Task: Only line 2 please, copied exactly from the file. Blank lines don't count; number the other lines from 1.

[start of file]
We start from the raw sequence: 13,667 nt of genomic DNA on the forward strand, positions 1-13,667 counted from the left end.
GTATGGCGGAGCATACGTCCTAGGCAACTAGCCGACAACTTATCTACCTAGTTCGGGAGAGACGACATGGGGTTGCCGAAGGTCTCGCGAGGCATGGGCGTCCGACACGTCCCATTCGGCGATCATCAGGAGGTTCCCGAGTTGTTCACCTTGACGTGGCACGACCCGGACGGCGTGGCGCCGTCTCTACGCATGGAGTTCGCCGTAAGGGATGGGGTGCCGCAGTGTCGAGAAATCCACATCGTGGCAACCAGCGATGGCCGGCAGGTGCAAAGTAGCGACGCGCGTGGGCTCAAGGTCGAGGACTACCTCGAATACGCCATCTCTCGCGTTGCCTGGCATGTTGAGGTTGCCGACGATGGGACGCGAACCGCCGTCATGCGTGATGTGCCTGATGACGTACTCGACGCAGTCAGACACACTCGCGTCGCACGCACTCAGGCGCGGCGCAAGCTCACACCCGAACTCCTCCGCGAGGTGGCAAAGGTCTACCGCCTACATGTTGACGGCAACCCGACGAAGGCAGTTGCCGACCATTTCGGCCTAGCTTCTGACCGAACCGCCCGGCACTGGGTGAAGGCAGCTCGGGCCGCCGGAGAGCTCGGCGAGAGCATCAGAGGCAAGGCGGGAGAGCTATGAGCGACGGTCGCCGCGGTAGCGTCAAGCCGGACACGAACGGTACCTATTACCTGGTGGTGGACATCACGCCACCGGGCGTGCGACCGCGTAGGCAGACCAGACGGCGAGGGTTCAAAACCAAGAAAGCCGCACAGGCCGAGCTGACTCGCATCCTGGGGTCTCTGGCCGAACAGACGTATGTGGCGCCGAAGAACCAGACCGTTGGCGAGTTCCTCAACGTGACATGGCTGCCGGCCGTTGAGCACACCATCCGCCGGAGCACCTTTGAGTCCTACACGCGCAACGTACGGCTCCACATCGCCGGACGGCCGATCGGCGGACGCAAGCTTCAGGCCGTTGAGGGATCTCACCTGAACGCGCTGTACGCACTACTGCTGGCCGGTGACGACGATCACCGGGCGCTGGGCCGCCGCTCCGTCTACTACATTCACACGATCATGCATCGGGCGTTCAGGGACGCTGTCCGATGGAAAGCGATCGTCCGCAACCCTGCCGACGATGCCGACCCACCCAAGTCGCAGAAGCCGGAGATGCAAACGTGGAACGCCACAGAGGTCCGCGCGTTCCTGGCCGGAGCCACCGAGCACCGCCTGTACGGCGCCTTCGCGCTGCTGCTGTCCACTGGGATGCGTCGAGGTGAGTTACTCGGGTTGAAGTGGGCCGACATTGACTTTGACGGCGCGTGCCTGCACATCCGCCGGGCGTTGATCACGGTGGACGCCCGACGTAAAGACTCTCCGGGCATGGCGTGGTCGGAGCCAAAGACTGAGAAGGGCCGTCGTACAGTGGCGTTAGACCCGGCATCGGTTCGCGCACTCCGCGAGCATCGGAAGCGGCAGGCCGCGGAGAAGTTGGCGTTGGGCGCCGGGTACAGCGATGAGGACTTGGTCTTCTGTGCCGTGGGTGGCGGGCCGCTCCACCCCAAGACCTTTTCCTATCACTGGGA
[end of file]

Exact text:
GTATGGCGGAGCATACGTCCTAGGCAACTAGCCGACAACTTATCTACCTAGTTCGGGAGAGACGACATGGGGTTGCCGAAGGTCTCGCGAGGCATGGGCGTCCGACACGTCCCATTCGGCGATCATCAGGAGGTTCCCGAGTTGTTCACCTTGACGTGGCACGACCCGGACGGCGTGGCGCCGTCTCTACGCATGGAGTTCGCCGTAAGGGATGGGGTGCCGCAGTGTCGAGAAATCCACATCGTGGCAACCAGCGATGGCCGGCAGGTGCAAAGTAGCGACGCGCGTGGGCTCAAGGTCGAGGACTACCTCGAATACGCCATCTCTCGCGTTGCCTGGCATGTTGAGGTTGCCGACGATGGGACGCGAACCGCCGTCATGCGTGATGTGCCTGATGACGTACTCGACGCAGTCAGACACACTCGCGTCGCACGCACTCAGGCGCGGCGCAAGCTCACACCCGAACTCCTCCGCGAGGTGGCAAAGGTCTACCGCCTACATGTTGACGGCAACCCGACGAAGGCAGTTGCCGACCATTTCGGCCTAGCTTCTGACCGAACCGCCCGGCACTGGGTGAAGGCAGCTCGGGCCGCCGGAGAGCTCGGCGAGAGCATCAGAGGCAAGGCGGGAGAGCTATGAGCGACGGTCGCCGCGGTAGCGTCAAGCCGGACACGAACGGTACCTATTACCTGGTGGTGGACATCACGCCACCGGGCGTGCGACCGCGTAGGCAGACCAGACGGCGAGGGTTCAAAACCAAGAAAGCCGCACAGGCCGAGCTGACTCGCATCCTGGGGTCTCTGGCCGAACAGACGTATGTGGCGCCGAAGAACCAGACCGTTGGCGAGTTCCTCAACGTGACATGGCTGCCGGCCGTTGAGCACACCATCCGCCGGAGCACCTTTGAGTCCTACACGCGCAACGTACGGCTCCACATCGCCGGACGGCCGATCGGCGGACGCAAGCTTCAGGCCGTTGAGGGATCTCACCTGAACGCGCTGTACGCACTACTGCTGGCCGGTGACGACGATCACCGGGCGCTGGGCCGCCGCTCCGTCTACTACATTCACACGATCATGCATCGGGCGTTCAGGGACGCTGTCCGATGGAAAGCGATCGTCCGCAACCCTGCCGACGATGCCGACCCACCCAAGTCGCAGAAGCCGGAGATGCAAACGTGGAACGCCACAGAGGTCCGCGCGTTCCTGGCCGGAGCCACCGAGCACCGCCTGTACGGCGCCTTCGCGCTGCTGCTGTCCACTGGGATGCGTCGAGGTGAGTTACTCGGGTTGAAGTGGGCCGACATTGACTTTGACGGCGCGTGCCTGCACATCCGCCGGGCGTTGATCACGGTGGACGCCCGACGTAAAGACTCTCCGGGCATGGCGTGGTCGGAGCCAAAGACTGAGAAGGGCCGTCGTACAGTGGCGTTAGACCCGGCATCGGTTCGCGCACTCCGCGAGCATCGGAAGCGGCAGGCCGCGGAGAAGTTGGCGTTGGGCGCCGGGTACAGCGATGAGGACTTGGTCTTCTGTGCCGTGGGTGGCGGGCCGCTCCACCCCAAGACCTTTTCCTATCACTGGGA